New receptor molecules could detect pesticides and other industrial pollutants that are hazardous to the environment.
Once industrial pollutants get airborne or leak into water sources, it’s pretty darn hard to get rid of them. The solution then is to stop them at their sources. How to do that, though?
One way could be to have chemical noses sniffing out pollutants.
A group of researchers at the School of Science at Tallinn University of Technology in Estonia has been building a new generation of receptor molecules that can detect pesticides and other industrial pollutants that are hazardous to the environment. Such smart “electronic-nose-devices,” they say, could alert us to the presence of harmful toxins so they could be identified and removed before they are released into the environment.
“Dealing with pollutants in the environment is becoming an ever-increasing problem,” observes Professor Riina Aav, who leads the group specializing in supramolecular chemistry. “One relatively unknown reason for this is that many agricultural pesticides and pharmaceutical drugs that enter the environment are ‘chiral’, which means they exist in two non-superimposable forms (like left and right hands),” she explains.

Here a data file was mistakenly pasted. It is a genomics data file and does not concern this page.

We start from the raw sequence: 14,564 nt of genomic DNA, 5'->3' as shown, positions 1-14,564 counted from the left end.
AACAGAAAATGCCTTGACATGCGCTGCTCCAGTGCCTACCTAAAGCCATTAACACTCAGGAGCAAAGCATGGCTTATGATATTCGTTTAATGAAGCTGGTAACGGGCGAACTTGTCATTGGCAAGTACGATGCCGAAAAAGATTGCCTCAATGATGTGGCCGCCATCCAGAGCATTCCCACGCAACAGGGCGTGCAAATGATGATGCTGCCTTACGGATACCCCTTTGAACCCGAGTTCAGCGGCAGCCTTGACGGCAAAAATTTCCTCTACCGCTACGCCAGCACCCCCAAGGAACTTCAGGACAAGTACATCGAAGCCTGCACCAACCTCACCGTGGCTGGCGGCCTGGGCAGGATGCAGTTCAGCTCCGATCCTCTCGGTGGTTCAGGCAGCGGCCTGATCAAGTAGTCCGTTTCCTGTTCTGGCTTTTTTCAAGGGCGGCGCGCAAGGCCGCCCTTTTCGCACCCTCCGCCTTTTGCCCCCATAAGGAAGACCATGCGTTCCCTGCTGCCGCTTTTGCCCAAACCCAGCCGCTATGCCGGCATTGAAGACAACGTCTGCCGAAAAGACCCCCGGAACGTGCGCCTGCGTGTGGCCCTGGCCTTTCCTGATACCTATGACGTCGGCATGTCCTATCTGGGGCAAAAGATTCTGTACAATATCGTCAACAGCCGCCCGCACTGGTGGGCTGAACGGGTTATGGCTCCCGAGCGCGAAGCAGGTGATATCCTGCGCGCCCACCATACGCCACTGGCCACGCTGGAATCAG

“This molecular quirk makes it difficult for the pollution control technologies to identify and remove many of these pollutants and this cannot be achieved by traditional methods for analysis,” Aav adds.
Chirality, a certain geometric property of some molecules, can impact the environment into which the substances that contain them are released. “Chiral pollutants are found in pesticides, herbicides, fungicides, freon substitutes, dyes, antibiotics and many other drugs,” the researchers note. “In most cases we have no idea about their environmental impact.”
Work is now underway to engineer molecules that can act as receptors so that they can recognize specific pollutants. That done, the receptors could then be integrated with nanostructures to create devices that can be deployed widely to detect and destroy specific pollutants in the environment.
“These devices will function as ‘chemical noses’ by sniffing out the specific industrial pollutants, thus facilitating their removal and destruction,” the researchers say. Their aim is to build chiral molecular systems that can identify and flag specific pollutants, such as by changing their colors.
Once these systems become operational in coming years, they could help us stop pollutants at their source.